Kidney faces anxious wait on Earls
KEITH EARLS, Munster and Irish rugby face an anxious wait with the 22-year-old scheduled to undergo a scan on his ankle injury next Monday.
The Ireland and Lions international sustained the injury during a Munster training session last Monday in a non-contact situation and, while the initial X-ray thankfully showed no break, the level of swelling means further examination cannot take place until early next week.
The bulk of the Irish rugby media were in Cardiff on Tuesday for the launch of the Magners League season when news began to filter through of Earls' latest setback and concern was not helped by misleading reports regarding the serious nature of the incident and where it had occurred. The confusion did not nothing to allay the sense of unease surrounding the well-being of one of the country's most gifted players, who has been battling a groin injury since spring, which had already placed his early-season availability in doubt.
Twelve months out from the World Cup, the Limerick man's importance to Irish rugby cannot be overstated. The game's seemingly ceaseless tinkering with rules and interpretations over the past number of seasons has led to a less structured brand of rugby and a game where players blessed with Earls' ability to conjure avenues out of apparent dead-ends are invaluable.
Since first making his mark with Munster a couple of seasons ago, Earls has proven to be a genuine game-breaker, with a wit and colour that stands out in the muscle-bound, monochrome of the modern game. Those seeking evidence need look no further than the YouTube clip chronicling his wonder try for Munster against the Dragons in September 2008 (when he chipped the ball into his hands in full flight).
With the ability to play wing, centre and full-back, Earls is a major part of Declan Kidney's World Cup plans. Luke Fitzgerald's return to fitness is good news for the national coach, as was Andrew Trimble's excellent form on Ireland's difficult summer tour, but Kidney will want Earls available in New Zealand 2011, as his spark could prove critical in the decisive pool game against Australia -- just as Quade Cooper's was for the Wallabies in their narrow victory last June.
Thus, the worry surrounding his latest injury. For a player whose international career could still be described as 'fledgling,' another body-blow just as he was making his way back from the groin problem that precluded an opportunity to take on Cooper and Co in Brisbane is the last thing anybody needed.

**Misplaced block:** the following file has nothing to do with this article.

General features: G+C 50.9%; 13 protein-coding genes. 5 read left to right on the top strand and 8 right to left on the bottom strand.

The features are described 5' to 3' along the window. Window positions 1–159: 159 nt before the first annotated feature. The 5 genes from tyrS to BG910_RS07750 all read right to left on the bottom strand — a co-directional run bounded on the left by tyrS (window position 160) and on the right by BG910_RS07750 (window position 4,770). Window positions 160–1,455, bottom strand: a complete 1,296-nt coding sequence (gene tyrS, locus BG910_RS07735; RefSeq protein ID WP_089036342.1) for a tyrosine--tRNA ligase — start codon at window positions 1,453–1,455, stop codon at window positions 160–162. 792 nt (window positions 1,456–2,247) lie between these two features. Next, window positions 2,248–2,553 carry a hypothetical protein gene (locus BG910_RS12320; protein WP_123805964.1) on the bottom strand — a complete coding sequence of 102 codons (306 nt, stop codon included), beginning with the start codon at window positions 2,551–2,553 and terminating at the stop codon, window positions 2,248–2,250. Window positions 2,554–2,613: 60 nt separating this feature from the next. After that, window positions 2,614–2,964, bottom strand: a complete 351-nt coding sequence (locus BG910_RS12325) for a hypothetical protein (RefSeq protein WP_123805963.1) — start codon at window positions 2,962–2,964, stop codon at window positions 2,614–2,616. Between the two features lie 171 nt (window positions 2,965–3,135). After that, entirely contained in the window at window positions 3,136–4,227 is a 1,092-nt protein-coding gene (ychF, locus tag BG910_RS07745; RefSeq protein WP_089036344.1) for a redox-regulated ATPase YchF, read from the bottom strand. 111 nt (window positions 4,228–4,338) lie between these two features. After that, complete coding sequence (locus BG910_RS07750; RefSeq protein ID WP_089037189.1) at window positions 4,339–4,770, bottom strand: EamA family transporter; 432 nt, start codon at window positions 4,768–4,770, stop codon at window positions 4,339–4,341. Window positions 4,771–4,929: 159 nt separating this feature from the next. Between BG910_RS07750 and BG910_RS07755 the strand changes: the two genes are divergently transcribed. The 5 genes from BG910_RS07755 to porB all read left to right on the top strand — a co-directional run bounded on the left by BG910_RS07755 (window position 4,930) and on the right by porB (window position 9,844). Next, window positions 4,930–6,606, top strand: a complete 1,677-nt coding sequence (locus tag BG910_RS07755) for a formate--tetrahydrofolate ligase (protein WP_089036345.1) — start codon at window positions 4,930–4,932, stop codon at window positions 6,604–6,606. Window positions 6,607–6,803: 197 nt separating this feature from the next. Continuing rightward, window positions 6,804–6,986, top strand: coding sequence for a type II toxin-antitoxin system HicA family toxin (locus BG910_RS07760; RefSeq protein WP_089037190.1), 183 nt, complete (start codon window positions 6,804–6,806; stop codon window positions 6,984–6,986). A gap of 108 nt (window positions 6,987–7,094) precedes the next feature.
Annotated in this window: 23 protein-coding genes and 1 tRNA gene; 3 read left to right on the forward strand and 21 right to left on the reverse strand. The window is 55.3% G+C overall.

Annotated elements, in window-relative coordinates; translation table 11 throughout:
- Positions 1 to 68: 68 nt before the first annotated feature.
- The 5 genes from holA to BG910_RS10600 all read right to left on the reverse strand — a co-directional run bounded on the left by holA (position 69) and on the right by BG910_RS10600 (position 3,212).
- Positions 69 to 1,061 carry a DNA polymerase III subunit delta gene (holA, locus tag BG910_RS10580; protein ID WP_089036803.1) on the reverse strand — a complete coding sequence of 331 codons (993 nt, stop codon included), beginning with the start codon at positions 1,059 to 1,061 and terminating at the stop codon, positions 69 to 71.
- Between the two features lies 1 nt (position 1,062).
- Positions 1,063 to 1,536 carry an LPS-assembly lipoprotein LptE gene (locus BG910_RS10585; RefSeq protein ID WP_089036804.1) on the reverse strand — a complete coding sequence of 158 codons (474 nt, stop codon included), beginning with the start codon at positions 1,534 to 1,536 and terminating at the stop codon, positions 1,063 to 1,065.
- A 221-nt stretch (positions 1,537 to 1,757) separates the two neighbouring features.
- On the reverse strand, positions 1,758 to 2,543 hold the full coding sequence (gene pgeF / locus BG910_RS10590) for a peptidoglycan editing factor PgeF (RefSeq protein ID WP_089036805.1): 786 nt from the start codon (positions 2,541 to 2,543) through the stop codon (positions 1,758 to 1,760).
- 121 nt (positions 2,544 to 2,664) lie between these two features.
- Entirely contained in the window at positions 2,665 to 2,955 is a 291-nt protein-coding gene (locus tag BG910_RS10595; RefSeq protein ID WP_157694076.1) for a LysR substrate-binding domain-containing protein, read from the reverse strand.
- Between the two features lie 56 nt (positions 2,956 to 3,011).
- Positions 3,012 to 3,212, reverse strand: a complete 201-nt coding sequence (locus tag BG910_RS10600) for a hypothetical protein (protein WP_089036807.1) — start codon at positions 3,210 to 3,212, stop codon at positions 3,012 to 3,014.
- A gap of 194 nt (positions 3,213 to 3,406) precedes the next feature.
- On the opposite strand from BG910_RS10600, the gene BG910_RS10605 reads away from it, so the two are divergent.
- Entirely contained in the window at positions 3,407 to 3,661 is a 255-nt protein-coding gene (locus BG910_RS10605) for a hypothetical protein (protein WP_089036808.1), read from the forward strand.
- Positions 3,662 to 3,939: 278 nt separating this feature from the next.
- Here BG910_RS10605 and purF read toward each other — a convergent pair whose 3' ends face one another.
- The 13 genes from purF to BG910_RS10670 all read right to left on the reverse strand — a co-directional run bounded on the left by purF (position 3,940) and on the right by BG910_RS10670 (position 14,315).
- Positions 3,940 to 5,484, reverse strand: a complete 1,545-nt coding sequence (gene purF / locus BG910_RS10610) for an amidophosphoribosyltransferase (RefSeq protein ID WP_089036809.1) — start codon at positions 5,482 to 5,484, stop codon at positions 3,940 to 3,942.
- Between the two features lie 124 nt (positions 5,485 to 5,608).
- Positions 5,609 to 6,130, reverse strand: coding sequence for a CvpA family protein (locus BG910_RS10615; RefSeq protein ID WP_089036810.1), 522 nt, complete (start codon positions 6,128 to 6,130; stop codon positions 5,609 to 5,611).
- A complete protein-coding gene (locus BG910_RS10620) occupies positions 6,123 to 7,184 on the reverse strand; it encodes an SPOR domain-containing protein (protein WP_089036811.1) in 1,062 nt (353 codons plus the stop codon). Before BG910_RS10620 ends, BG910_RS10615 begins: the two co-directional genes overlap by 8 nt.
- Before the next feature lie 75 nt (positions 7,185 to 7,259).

The nature of that groin injury meant Earls had to be micro-managed last season, a one-week on, one-week off situation designed to provide sufficient recovery and protection. As well as the groin and ankle injuries, Earls has also had to battle problems with his shoulder in his short career -- notably when a typically enormous South African prop fell on him during the Lions tour opener against the Royal XV in 2009.
Injuries have been part and parcel of rugby since Webb Ellis first cheated at soccer, but have become increasingly prevalent as the game has broken new ground in terms of physical size and attrition -- and the stats back that up. An Australian study showed that in the amateur days there was a rate of 47 injuries per 1,000 player hours which increased to 74 per 1000 hours in the professional era. A survey done in the 2006/07 season showed 33pc of the contracted players in the English Premiership were on the injured list at that time -- a staggering amount.
Ankle sprains are among the top five rugby injuries, together with hamstring strains, head injuries, clavicular joint sprains and thumb dislocations, while it is also common for players to hurt themselves in summer training through a combination of hard grounds and pre-season eagerness. The situation is not helped by players' determination to play through pain thereby subjecting themselves to further damage.
"The rugby player mentality is they get injured, that's part of the game, and they carry on playing," says former Wales and Lions flanker Colin Charvis.
"There is debate about whether our sport is becoming too fast and physical," notes Scotland second-row Alastair Kellock. "But I love the physical nature of the sport. Yes, players are getting bigger, but if you change the game too much you risk damaging it and I don't believe any of us want that."
No matter how big players become, the 6ft 8ins, 18-stone Kellock can hold his own, just as Charvis did in his playing days, standing well over six feet and weighing around 16 stone.
Earls cannot compete with the leviathans of the game. By normal standards, the Moyross man, at 5ft 11ins and 14 stone, is not small but, in rugby terms, he is slight and it makes him vulnerable, particularly as he is not a player to shirk from any physical challenge.
"With the load going through my body, the (groin) injury was bound to come," said Earls last month. "The physios are telling me that my body is not fully developed yet, my pelvis and core are still developing and my body is not quite strong enough yet for the workload I have been going through."
There are plenty of examples of prodigiously talented players whose careers were bedevilled by injury. Ireland flanker Eric Miller won 48 caps between 1997 and 2005 and would have won many more -- including Test starts for the Lions -- but for consistent injury problems. Jonny Wilkinson was unavailable to play for England for 1,169 days after steering them to the World Cup in 2003 as he reeled from a succession of blows to his knee, arm, shoulder and kidney.
It should be the fervent hope of everyone with a vested interest in Irish rugby that Earls' career does not continue to be characterised by time on the treatment table and that this gifted young player is afforded a sustained run of fitness. It starts with a scan on Monday.